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Race looms large as redistricting process begins in Michigan

michigan map
Michigan is losing one congressional seat next year because of flat population and has two “majority-minority” districts. Those are two issues the Michigan Independent Citizens Commission may have to reconcile. (Shutterstock)

SALT LAKE CITY — As states nationwide begin drawing new political boundaries, advocacy groups are girding for a fight to preserve districts designed to ensure racial minorities have a voice in Congress.

So-called majority-minority districts were created by the Voting Rights Act of 1965 and have been under attack since. Now, advocacy groups are promising lawsuits if state legislatures or independent commissions dismantle the districts or ignore potential new ones.

“I urge you not to take that gamble, because the resources to bring these (legal) cases have increased over the years,” Thomas Saenz, the president of the Mexican American Legal Defense and Educational Fund (MALDEF), warned a group of more than 300 officials involved in redistricting last week at a gathering in Utah.


Race was a key topic during the redistricting seminar sponsored by the National Conference of State Legislatures, as lawmakers grappled with how best to comply with sometimes conflicting laws that mandate equal representation but also are designed to ensure minority voices aren’t diluted.

Majority-minority districts are ones where a minority group makes up at least 50 percent of the population, increasing the likelihood a candidate of their preference will be elected. The districts were created by a law signed by President Lyndon B. Johnson to guarantee voting rights of minorities, particularly in the South. 

Nationwide, there are 122 such districts in the nation, including two in Michigan, representing about 28 percent of the 435 districts in the U.S. House.

As the U.S. Census prepares next month to release population counts that will form the basis for redistricting, advocates are debating how best to draw the majority-minority districts.

Michigan is about 26 percent nonwhite, according to Census estimates. The majority live in southeast Michigan, which is now represented by seven mostly Democratic-leaning congressional districts.

A large number of the people of color in that region, though, are concentrated into two majority-minority congressional districts — the 13th and 14th.

More than 65 percent of voters are people of color in the 13th district, represented by Rashida Tlaib, D-Detroit, and 14th, represented by Brenda Lawrence, D-Southfield.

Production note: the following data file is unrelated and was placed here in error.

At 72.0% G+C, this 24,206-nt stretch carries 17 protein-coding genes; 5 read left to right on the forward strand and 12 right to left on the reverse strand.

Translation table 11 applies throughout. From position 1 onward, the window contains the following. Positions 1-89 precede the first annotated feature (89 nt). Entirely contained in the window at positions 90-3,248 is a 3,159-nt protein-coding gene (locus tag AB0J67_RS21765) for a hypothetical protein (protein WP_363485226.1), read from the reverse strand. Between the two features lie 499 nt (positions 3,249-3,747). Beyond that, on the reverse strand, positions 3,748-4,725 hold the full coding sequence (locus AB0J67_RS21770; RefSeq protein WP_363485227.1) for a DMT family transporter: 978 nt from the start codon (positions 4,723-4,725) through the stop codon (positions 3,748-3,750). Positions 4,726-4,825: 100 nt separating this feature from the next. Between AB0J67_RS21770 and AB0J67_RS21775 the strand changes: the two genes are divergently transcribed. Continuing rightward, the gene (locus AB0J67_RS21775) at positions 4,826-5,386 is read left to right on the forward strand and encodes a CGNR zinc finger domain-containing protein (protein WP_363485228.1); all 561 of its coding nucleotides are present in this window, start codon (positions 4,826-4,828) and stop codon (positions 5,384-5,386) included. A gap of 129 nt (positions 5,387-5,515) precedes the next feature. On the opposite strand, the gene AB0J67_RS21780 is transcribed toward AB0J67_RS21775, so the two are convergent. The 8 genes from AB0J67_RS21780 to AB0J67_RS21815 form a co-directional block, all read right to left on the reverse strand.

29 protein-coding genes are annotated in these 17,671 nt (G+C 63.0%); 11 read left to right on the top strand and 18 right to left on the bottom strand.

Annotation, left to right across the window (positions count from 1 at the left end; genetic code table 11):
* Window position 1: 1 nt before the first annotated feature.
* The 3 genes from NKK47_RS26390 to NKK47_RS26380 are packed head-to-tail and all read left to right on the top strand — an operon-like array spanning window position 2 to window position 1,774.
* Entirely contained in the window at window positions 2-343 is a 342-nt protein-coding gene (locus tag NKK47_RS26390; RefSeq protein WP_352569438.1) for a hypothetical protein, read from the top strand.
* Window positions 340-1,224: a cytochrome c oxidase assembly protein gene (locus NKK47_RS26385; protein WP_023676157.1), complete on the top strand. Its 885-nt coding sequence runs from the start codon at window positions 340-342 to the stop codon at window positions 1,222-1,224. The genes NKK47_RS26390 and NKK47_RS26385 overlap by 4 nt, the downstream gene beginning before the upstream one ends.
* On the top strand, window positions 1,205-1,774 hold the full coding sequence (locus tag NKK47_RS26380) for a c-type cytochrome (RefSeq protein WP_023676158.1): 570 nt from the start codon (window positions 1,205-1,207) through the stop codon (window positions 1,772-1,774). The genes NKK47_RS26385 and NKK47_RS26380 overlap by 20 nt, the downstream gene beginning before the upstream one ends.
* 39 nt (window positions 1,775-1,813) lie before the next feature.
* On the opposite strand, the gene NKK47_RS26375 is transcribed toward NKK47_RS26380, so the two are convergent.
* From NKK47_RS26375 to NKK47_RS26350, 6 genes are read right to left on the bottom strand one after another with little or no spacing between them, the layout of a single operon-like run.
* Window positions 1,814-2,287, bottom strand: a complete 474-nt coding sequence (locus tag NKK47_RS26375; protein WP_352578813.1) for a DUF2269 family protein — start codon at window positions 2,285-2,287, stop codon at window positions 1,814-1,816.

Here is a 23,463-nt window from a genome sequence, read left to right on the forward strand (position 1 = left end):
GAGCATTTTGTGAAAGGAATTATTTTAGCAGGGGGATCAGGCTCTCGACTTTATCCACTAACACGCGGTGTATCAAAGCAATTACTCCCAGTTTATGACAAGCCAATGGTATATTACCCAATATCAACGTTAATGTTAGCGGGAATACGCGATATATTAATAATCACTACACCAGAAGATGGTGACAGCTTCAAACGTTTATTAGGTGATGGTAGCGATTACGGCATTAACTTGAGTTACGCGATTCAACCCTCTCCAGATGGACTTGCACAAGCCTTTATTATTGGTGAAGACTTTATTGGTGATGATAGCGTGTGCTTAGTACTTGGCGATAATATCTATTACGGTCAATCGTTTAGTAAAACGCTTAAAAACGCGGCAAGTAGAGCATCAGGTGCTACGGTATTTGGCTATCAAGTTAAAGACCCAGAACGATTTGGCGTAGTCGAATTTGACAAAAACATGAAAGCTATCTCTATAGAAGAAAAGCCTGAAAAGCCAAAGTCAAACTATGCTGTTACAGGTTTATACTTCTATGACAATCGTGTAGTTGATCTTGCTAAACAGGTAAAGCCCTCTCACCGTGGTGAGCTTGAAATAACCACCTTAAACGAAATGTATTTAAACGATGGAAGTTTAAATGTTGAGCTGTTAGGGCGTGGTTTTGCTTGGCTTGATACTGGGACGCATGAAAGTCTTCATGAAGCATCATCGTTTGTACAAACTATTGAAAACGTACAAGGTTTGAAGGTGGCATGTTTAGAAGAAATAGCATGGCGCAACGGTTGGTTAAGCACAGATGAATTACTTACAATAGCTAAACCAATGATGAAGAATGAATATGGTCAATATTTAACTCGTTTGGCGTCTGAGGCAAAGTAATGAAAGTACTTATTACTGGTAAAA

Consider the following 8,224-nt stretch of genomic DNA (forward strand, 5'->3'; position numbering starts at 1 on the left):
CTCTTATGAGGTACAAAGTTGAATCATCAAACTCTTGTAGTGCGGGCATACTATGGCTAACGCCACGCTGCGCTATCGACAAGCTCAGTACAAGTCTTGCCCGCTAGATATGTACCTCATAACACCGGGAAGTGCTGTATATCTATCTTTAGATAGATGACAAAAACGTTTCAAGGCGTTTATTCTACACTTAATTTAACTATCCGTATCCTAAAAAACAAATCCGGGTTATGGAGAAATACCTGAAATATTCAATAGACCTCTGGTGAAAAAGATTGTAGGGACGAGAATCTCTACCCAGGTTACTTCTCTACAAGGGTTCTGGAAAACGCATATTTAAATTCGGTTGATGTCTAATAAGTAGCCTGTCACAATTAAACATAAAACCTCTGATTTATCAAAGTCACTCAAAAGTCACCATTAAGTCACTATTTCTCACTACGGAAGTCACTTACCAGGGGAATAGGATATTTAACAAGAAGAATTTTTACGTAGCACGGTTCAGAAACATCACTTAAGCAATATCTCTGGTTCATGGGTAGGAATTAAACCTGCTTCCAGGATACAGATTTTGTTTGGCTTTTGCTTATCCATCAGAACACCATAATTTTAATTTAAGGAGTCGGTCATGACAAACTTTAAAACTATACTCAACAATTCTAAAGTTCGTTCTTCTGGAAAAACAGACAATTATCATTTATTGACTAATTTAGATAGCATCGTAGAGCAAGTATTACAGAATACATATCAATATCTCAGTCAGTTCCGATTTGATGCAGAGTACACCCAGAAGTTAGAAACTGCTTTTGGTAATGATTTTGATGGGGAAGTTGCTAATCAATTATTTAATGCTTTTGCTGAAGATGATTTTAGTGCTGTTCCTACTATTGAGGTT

Experts say that’s a phenomenon known in political circles as “packing” that can dilute the influence of minorities.

“Very frequently, what they end up getting is less representation than they would have if you didn't pack them in such a way,” said Jon Eguia, an economics professor and expert on redistricting at Michigan State University. 

“You lose out all those voters with having to form coalitions with white voters or majority voters who have the same preferences as the minority wants,” Eguia said. 

Racial representation is one big issue facing the Michigan Independent Citizens Commission, a bipartisan, 13-member citizen group created by voters in 2018. For years in Michigan, the party in power in Lansing, had created the districts every 10 years, an arrangement that led to some of the worst gerrymandering in the country. 

But the challenge will be exacerbated because the latest U.S. Census population counts show Michigan’s population didn’t grow as much as other states during the last decade. This means Michigan will lose a congressional seat, going to 13 from 14, starting next year.

Kathryn Sadasivan, a redistricting attorney at the NAACP Legal Defense Fund, told Bridge Michigan that losing a seat doesn’t mean the state can lose both majority-minority districts.

“That could never happen,” Sadasivan said, adding that the percentage of minority voters in one district should be closer to 51 percent than 60 percent to 70 percent.

She said her group “would most likely consider litigation” if Michigan or other states that lost representation tried to eliminate a majority-minority district.

One initial step for Michigan’s redistricting panel will be to identify whether communities of minority populations share political preferences before placing them in one district, Yurij Rudensky, a redistricting attorney at the nonpartisan Brennan Center for Justice in New York, told Bridge Michigan.

If the community seems to band together, the commission will then have to consider whether the white population in the region — or the majority— votes opposite to the minority population. 

“If there is a candidate that is really backed by the black community, that draws their political power from the black community, are white folks voting against that candidate? Does that happen over and over again?” Rudensky said. “If you can demonstrate that, then you have a claim for a district to be drawn that has the protections of the Voting Rights Act.”

Katherine McKnight, a Washington, D.C.-based attorney who has litigated on behalf of politicians in redistricting cases, told those in attendance at the Salt Lake City redistricting meeting that in order to survive a lawsuit, redistricting panels need to be able to justify the new maps.

“The record you develop matters, it matters for every single district, and you're going to want to have that at the end of the redistricting process to make sure that you can support why you drew districts the way you drew them,” McKnight said.

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